This is basically only a "HO" search via The National Archives website and other Government Departments took over from the Home Office and inherited records from the predecessor Department, so you might need to see their Departmental records too. See The National Archives Guide covering Burial Correspondence and Records held separately by Government, that went to the Public Record Office (P.R.O.) name changed to The National Archives.


Parish Churchyards were so overcrowded that they were digging up the bodies and bones of those previously buried and throwing them back in with the newly deceased and at one place people were seen carting the previously buried dead away in wheel barrows.

Goodness knows where some ended up  :o

If you go into a parish churchyard in a flattish town surrounding the churchyard and need to go up steps from the current street pavement and the cemetery churchyard is level with, or near the top of the boundary wall, it is possible that the Churchyard has been built up by the addition of soil.

Sorry if this puts you off your breakfast, but the body matter was seeping out the bottom of churchyard boundary walls and onto the street, in some towns. Hence the need for the State to become involved and bring about the Burial Acts (someone else has mentioned).

I was also surprised that the floor levels in some churches have been changed too. You will likely know if the church floor has been relaid, if the floor memorial stones have some of the writing cut off.

It is no wonder that there was terrible disease in the local population and polluted water.

Later, you had to get Planning Permission for a Pig-sty, as some were too close to wells and drinking water was getting polluted.

Mark
"George HOOD of Selby" Before 1812?

Born about 1785 (Yorkshire per 1841 Census)

Married Sarah RUSSELL at Selby 1815 newspaper - "both of that place".

Buried in the Quaker Burial Ground at Selby as "Not in Membership" in 1845, aged 60 years.

George HOOD of Selby was refused Membership of the Quakers in 1836.

Elected Overseer of the Poor of Selby in 1838.

Had both known (Selby) and unknown (some not stated 1846) property interests.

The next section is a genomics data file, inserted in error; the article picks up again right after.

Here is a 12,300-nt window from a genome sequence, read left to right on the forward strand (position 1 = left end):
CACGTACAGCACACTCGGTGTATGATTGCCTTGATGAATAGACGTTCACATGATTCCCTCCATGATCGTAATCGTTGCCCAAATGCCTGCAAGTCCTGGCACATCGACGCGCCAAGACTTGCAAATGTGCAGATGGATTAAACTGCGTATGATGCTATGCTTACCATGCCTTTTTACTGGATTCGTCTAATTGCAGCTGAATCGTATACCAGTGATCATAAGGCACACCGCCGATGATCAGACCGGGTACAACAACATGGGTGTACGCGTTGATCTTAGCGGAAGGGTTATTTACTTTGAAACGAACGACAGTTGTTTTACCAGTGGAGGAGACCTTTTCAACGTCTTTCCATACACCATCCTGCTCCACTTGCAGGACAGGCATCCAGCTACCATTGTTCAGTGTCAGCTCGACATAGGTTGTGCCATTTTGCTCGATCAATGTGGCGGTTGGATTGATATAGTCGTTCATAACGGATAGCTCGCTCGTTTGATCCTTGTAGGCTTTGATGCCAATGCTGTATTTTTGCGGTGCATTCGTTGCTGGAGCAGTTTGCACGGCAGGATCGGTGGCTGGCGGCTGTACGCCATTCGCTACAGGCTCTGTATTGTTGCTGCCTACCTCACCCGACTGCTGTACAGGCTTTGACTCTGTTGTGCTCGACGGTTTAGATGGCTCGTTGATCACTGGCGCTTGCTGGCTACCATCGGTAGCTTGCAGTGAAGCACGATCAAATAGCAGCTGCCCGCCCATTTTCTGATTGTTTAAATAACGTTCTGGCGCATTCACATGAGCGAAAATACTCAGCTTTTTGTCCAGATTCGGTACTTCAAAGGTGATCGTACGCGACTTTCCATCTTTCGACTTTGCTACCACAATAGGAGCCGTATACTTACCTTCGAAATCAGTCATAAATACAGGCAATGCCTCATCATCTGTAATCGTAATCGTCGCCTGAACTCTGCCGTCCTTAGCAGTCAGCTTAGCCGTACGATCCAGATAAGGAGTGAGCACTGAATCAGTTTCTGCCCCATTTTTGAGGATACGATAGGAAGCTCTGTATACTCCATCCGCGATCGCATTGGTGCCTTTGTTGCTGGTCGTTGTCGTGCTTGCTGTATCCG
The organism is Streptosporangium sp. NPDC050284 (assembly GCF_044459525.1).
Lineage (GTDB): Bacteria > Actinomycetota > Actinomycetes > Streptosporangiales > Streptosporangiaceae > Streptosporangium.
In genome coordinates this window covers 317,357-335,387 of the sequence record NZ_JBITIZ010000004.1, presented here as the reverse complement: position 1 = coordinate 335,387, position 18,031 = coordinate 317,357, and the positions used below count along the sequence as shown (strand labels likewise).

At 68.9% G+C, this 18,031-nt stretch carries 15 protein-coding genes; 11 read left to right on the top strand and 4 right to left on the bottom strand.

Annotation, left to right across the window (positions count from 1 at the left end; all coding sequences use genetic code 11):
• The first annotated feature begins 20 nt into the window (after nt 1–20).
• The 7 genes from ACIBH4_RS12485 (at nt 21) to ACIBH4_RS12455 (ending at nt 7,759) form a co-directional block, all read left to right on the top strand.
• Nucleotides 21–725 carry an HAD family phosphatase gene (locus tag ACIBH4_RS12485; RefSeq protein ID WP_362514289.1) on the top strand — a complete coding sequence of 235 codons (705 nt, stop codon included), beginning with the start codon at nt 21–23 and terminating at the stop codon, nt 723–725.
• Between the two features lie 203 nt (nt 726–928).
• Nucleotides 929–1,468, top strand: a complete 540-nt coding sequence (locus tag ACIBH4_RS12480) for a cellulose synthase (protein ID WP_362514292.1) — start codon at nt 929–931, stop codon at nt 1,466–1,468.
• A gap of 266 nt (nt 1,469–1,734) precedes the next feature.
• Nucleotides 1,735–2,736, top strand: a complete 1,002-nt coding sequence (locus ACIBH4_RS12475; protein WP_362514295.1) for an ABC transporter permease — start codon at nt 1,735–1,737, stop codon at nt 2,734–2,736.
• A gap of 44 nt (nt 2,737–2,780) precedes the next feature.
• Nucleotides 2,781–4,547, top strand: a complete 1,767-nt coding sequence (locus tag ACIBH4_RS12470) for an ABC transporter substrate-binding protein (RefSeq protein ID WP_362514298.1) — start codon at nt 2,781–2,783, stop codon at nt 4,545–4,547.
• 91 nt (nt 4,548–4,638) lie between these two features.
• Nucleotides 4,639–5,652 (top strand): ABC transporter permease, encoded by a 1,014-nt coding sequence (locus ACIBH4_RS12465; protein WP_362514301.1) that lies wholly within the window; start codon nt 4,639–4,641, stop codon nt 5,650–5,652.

Possible (but unknown) links to COOK and/or PEARSON names.

Online Maiden Stone

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Re: GRAVE SIZE
« Reply #12 on: Monday 24 September 18 12:56 BST (UK) »
Some more gruesome reading on a blog "Finding the Graves of Your Catholic Ancestors" on Catholic Family History Society website. The article focuses on 3 graveyards of Catholic churches in 19thC Manchester and Salford. See the paragraph "19th Century Attitudes to Death and Burial".

https://catholicfhs.wordpress.com/2018/03

Online Viktoria

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Re: GRAVE SIZE
« Reply #13 on: Monday 24 September 18 15:07 BST (UK) »
Matk’s statement re no wonder there was so much disease in former times reminds me of Haworth Parsonage, the Bronte’s home.
The house is below the graveyard—not sure of the water supply but there must have been noxious substances in the soil around the house.
The dresses and shoes indicate the girls were not sturdy ,well we know they ha T.B but before that they were tiny and must have been quite frail to begin with.
Their shoes are so slender,even small for a child of today.
That reminds me of a story told me by an ex pat lady in Belgium who was there during the war.
She and her Belgian husband had built a bungalow which was later commandeered for the German High command in their area,being on a very small hill but nevertheless a commanding position in very flat countryside.
Shortly after the owners moved in they became ill with typhoid which was traced to the spring supplying drinking water.
They recovered but had to cap off that supply and connect to another.
Along came the Germans and took over the house.
The owners camped out in the garage where the connection to the unused spring came into the property and also the new uncontaminated spring.
Having seen some of his workforce lined up along his factory wall and shot
the owner felt perfectly justified in swapping the connections so supplying the bungalow with contaminated water again .Needless to say the Germans became ill, very ill,dead ill in fact !
The fresh water source was never found by the Germans as a possible piped source.It just looked like natural seepage from the hillside.It did however provide clean water to the owners of the bungalow..
What a story and the lady’s comment was “It was our little war effort”.
Viktoria.